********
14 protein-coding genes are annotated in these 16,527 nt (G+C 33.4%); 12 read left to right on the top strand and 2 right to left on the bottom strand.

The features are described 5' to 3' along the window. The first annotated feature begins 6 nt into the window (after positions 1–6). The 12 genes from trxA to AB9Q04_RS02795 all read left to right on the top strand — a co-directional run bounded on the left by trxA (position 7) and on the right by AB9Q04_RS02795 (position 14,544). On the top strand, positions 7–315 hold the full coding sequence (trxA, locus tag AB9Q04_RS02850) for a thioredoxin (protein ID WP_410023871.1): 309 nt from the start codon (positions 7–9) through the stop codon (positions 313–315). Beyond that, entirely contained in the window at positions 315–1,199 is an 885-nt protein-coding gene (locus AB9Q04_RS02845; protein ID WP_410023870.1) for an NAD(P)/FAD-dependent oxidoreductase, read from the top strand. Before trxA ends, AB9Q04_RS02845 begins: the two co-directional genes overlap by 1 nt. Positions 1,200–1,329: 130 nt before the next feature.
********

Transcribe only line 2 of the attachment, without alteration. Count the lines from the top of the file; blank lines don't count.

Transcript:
The features are described 5' to 3' along the window. The first annotated feature begins 6 nt into the window (after positions 1–6). The 12 genes from trxA to AB9Q04_RS02795 all read left to right on the top strand — a co-directional run bounded on the left by trxA (position 7) and on the right by AB9Q04_RS02795 (position 14,544). On the top strand, positions 7–315 hold the full coding sequence (trxA, locus tag AB9Q04_RS02850) for a thioredoxin (protein ID WP_410023871.1): 309 nt from the start codon (positions 7–9) through the stop codon (positions 313–315). Beyond that, entirely contained in the window at positions 315–1,199 is an 885-nt protein-coding gene (locus AB9Q04_RS02845; protein ID WP_410023870.1) for an NAD(P)/FAD-dependent oxidoreductase, read from the top strand. Before trxA ends, AB9Q04_RS02845 begins: the two co-directional genes overlap by 1 nt. Positions 1,200–1,329: 130 nt before the next feature.